(a) If the family received three months of extended eligibility and redetermination is not due, to continue receiving child care assistance the participant must be employed or have an education plan that meets the requirements of section 119B.10, subdivision 3, or have an MFIP or DWP employment plan. If child care assistance continues, the amount of child care authorized shall continue at the same number or more hours until redetermination, unless a condition in section 119B.095, subdivision 2, paragraph (c), applies. A family subject to section 119B.095, subdivision 1, paragraph (b), shall have child care authorized based on a verified activity schedule.

(b) If the family's redetermination occurs before the end of the three-month extended eligibility period to continue receiving child care assistance, the participant must verify that the participant meets eligibility and activity requirements for child care assistance under this chapter. If child care assistance continues, the amount of child care authorized is based on section 119B.10. A family subject to section 119B.095, subdivision 1, paragraph (b), shall have child care authorized based on a verified activity schedule.

119B.11 COUNTY CONTRIBUTION.

Subdivision 1.County contributions required.

(a) In addition to payments from basic sliding fee child care program participants, each county shall contribute from county tax or other sources a fixed local match equal to its calendar year 1996 required county contribution reduced by the administrative funding loss that would have occurred in state fiscal year 1996 under section 119B.15. The commissioner shall recover funds from the county as necessary to bring county expenditures into compliance with this subdivision. The commissioner may accept county contributions, including contributions above the fixed local match, in order to make state payments.

(b) The commissioner may accept payments from counties to:

(1) fulfill the county contribution as required under subdivision 1;

(2) pay for services authorized under this chapter beyond those paid for with federal or state funds or with the required county contributions; or

(3) pay for child care services in addition to those authorized under this chapter, as authorized under other federal, state, or local statutes or regulations.

(c) The county payments must be deposited in an account in the special revenue fund. Money in this account is appropriated to the commissioner for child care assistance under this chapter and other applicable statutes and regulations and is in addition to other state and federal appropriations.

Subd. 2.

[Repealed, 1997 c 162 art 1 s 19]

Subd. 2a.Recovery of overpayments.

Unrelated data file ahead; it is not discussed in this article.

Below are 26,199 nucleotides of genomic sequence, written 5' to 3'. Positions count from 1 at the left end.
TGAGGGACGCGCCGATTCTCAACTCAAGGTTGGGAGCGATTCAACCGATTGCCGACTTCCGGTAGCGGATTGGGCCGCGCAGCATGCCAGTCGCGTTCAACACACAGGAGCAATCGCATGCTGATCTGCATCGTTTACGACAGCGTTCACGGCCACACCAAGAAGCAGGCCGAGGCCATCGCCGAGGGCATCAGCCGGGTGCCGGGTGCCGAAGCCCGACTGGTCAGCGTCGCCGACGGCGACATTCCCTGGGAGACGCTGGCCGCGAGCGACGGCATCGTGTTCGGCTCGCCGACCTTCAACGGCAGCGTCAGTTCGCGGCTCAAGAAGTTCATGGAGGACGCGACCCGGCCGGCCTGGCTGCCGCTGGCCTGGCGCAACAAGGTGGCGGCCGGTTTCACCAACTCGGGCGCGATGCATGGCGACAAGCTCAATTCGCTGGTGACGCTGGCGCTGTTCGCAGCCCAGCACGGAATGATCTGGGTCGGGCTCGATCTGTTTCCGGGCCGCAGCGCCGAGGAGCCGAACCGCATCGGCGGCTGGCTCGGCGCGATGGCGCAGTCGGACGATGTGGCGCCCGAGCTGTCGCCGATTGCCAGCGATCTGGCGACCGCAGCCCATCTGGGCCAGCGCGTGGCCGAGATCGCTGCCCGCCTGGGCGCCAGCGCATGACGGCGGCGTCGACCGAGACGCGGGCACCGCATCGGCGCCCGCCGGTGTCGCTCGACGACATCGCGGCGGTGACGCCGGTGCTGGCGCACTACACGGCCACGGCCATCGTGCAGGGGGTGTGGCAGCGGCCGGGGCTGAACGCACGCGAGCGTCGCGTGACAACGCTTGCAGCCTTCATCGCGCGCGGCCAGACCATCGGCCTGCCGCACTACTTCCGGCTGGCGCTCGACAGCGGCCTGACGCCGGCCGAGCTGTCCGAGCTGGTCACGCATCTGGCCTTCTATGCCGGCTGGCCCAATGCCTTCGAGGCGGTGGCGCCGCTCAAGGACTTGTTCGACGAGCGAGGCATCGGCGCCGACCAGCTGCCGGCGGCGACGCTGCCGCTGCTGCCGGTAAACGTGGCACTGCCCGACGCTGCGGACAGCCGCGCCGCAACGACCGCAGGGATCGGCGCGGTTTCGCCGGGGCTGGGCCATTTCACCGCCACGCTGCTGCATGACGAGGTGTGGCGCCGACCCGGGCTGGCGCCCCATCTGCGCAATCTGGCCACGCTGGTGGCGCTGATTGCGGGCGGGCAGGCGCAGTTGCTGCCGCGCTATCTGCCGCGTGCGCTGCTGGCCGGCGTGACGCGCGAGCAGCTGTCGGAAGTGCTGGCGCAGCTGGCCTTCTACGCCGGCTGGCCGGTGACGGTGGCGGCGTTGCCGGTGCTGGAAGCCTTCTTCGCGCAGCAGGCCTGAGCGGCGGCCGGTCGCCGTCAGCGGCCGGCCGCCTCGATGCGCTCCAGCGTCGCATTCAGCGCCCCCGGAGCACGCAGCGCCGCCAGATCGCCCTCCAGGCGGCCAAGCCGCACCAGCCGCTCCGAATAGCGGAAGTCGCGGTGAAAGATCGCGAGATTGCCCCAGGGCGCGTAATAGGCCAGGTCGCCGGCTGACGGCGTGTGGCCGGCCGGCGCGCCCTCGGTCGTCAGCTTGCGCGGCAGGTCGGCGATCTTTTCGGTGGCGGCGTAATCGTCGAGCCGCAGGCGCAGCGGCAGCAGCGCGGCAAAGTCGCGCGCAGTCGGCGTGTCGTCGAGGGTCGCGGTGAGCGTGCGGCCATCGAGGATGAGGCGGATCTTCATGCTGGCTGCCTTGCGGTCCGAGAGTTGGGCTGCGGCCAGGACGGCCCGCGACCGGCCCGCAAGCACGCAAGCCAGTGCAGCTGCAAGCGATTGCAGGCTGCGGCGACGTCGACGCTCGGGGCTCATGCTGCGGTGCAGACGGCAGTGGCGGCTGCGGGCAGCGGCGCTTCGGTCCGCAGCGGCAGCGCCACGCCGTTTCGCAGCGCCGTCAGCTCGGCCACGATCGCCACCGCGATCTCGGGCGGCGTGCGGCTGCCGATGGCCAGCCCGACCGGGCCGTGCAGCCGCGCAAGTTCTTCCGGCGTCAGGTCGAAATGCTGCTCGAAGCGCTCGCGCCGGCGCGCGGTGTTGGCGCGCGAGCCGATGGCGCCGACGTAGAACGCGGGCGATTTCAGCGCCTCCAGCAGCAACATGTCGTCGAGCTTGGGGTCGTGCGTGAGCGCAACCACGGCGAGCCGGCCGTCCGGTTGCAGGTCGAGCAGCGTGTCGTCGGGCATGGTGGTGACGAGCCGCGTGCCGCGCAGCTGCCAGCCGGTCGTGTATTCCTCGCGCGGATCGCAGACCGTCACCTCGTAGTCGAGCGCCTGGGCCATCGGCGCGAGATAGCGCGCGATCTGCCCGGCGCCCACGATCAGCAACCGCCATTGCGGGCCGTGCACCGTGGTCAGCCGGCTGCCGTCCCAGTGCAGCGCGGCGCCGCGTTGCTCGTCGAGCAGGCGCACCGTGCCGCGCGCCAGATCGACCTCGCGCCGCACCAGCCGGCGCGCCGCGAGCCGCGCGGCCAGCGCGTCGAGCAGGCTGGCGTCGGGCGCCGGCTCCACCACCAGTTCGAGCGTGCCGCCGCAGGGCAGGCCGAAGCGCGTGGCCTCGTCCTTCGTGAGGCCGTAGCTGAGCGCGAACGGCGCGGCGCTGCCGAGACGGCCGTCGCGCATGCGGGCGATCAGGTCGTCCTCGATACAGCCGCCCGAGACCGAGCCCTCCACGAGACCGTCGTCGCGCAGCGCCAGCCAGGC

(a) An amount of child care assistance paid to a recipient in excess of the payment due is recoverable by the county agency under paragraphs (b) and (c), even when the overpayment was caused by agency error or circumstances outside the responsibility and control of the family or provider.

(b) An overpayment must be recouped or recovered from the family if the overpayment benefited the family by causing the family to pay less for child care expenses than the family otherwise would have been required to pay under child care assistance program requirements. If the family remains eligible for child care assistance, the overpayment must be recovered through recoupment as identified in Minnesota Rules, part 3400.0187, except that the overpayments must be calculated and collected on a service period basis. If the family no longer remains eligible for child care assistance, the county may choose to initiate efforts to recover overpayments from the family for overpayment less than $50. If the overpayment is greater than or equal to $50, the county shall seek voluntary repayment of the overpayment from the family. If the county is unable to recoup the overpayment through voluntary repayment, the county shall initiate civil court proceedings to recover the overpayment unless the county's costs to recover the overpayment will exceed the amount of the overpayment. A family with an outstanding debt under this subdivision is not eligible for child care assistance until: (1) the debt is paid in full; or (2) satisfactory arrangements are made with the county to retire the debt consistent with the requirements of this chapter and Minnesota Rules, chapter 3400, and the family is in compliance with the arrangements.

(c) The county must recover an overpayment from a provider if the overpayment did not benefit the family by causing it to receive more child care assistance or to pay less for child care expenses than the family otherwise would have been eligible to receive or required to pay under child care assistance program requirements, and benefited the provider by causing the provider to receive more child care assistance than otherwise would have been paid on the family's behalf under child care assistance program requirements. If the provider continues to care for children receiving child care assistance, the overpayment must be recovered through reductions in child care assistance payments for services as described in an agreement with the county. The provider may not charge families using that provider more to cover the cost of recouping the overpayment. If the provider no longer cares for children receiving child care assistance, the county may choose to initiate efforts to recover overpayments of less than $50 from the provider. If the overpayment is greater than or equal to $50, the county shall seek voluntary repayment of the overpayment from the provider. If the county is unable to recoup the overpayment through voluntary repayment, the county shall initiate civil court proceedings to recover the overpayment unless the county's costs to recover the overpayment will exceed the amount of the overpayment. A provider with an outstanding debt under this subdivision is not eligible to care for children receiving child care assistance until: